2. The Frozen World - Covers the life that exists in frozen areas of the world such as high up in the mountains, and in the Arctic and Antarctic. Also discusses how plants and animals adapt to extremes of temperature, for example where there are very cold nights and extremely hot days. Includes coverage of algae, insects, sheep, squirrels, seals, penguins, foxes, polar bears, lemmings, owls, caribou, geese, Eskimo and much more. Places visited include Kenya, South America and USA.
  3. The Northern Forests - Covers the great coniferous forests which ring the earth just below the Arctic ice in the north. Also covers other temperate forests such as the redwood, sequoia and pine forest. Life forms covered include birds, squirrels, moose, owls, lynx, wolverines, woodpeckers, shrews, voles, deer, bears, chipmunks, salamanders, ducks, snakes and fungi.
  4. Jungle - Focuses on the equatorial jungles all around the world and the incredible array of life which inhabits them. Goes through the various levels of the jungle, including above the canopy, in the canopy, between the canopy and the ground and on the rainforest floor. Includes eagles, insects, monkeys, bats, frogs, gliding snakes, squirrels, macaws, various parasites, dancing birds, jaguars and the native people who inhabit rainforests.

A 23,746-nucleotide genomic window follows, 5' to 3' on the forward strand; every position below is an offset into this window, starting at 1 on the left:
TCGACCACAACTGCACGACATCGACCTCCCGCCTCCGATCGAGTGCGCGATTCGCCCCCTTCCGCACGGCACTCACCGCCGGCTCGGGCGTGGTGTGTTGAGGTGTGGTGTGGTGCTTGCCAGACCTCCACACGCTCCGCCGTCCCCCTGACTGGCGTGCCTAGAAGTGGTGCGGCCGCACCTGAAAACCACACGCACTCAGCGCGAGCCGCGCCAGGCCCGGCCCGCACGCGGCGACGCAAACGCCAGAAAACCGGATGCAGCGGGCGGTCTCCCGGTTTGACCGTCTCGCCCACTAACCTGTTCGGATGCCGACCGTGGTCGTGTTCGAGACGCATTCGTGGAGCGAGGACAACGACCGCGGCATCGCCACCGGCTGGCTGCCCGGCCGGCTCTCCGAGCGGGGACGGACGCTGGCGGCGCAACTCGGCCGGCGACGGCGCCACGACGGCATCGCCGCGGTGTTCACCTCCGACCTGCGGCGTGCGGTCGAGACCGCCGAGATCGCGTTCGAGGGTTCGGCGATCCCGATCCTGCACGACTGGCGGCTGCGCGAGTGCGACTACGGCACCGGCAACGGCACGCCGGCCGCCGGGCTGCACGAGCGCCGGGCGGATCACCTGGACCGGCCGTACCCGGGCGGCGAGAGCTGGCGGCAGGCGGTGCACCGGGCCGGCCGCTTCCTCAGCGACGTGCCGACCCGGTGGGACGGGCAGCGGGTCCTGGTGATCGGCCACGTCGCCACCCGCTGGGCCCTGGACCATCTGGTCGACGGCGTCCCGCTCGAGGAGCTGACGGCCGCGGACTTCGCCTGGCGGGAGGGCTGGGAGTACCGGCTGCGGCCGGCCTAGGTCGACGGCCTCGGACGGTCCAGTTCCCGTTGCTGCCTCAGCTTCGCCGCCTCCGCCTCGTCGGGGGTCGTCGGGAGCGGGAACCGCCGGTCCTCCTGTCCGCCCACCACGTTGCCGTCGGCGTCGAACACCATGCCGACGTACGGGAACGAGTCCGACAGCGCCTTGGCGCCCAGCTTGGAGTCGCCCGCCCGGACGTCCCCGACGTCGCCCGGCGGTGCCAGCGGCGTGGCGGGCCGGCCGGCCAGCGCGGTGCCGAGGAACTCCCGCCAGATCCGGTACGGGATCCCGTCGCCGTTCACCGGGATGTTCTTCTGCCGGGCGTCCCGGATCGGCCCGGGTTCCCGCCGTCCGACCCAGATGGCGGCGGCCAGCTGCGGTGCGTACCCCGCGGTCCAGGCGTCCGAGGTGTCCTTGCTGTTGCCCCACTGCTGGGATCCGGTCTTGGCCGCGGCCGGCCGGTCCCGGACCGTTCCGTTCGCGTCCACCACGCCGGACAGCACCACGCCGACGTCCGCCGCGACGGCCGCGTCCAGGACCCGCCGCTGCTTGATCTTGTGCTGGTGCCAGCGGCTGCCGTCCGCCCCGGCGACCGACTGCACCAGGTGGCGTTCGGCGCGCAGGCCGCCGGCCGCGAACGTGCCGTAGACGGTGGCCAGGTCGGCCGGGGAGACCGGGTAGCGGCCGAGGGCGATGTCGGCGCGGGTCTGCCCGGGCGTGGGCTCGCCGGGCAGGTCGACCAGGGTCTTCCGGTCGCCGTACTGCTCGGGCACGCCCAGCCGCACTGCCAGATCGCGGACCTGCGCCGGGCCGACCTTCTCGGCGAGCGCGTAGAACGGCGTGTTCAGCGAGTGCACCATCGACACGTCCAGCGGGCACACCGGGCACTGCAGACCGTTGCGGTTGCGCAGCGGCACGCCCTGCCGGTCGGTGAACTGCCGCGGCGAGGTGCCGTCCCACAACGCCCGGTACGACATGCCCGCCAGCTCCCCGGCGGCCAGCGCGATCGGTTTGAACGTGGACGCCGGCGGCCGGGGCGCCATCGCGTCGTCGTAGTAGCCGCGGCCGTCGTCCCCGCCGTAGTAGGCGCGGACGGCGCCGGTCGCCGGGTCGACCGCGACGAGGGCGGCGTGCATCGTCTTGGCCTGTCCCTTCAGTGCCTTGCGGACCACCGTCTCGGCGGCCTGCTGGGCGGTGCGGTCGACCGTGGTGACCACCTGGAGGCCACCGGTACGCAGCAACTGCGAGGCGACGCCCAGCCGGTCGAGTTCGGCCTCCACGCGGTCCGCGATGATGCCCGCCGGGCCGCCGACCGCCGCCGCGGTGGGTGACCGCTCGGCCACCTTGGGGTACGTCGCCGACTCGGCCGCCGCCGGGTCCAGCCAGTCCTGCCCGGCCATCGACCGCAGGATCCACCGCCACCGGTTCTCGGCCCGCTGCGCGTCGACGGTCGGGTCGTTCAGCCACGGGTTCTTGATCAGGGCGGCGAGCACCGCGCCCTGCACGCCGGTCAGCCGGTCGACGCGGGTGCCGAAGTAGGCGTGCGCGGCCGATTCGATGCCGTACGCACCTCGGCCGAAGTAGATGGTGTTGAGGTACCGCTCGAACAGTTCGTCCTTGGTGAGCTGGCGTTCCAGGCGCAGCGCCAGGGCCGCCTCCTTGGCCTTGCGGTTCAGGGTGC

5. Seas of Grass - This episode covers the wide, sweeping savannah lands which are much drier than the forest but still support an amazing array of life. Includes anteaters, insects, armadillos, birds, deer, tapir, lizards, wolves, crocodiles, turtles, capybara, frogs, gophers, prairie dogs, bison, coyote, antelope, giraffes, gazelle, lions, cheetah, monkeys, elephants, wildebeest, impala, zebras and the native peoples who live alongside them. Areas visited include Africa, North & South America and Asia.
  6. The Baking Deserts - This episode looks at the driest parts of the earth, the deserts, and reveals the life which exists there despite the heat and lack of water. Also discusses how the deserts developed and why. Animals included are hyenas, foxes, jerboa, lizards, native cats, gerbils, scorpions, spiders, wolves, turtles, lizards, birds, plants, frogs, snakes, lizards, moles and the ship of the desert, the camel. Covers the effects of rain, how creatures live in sand dunes and the ecosystems in oases.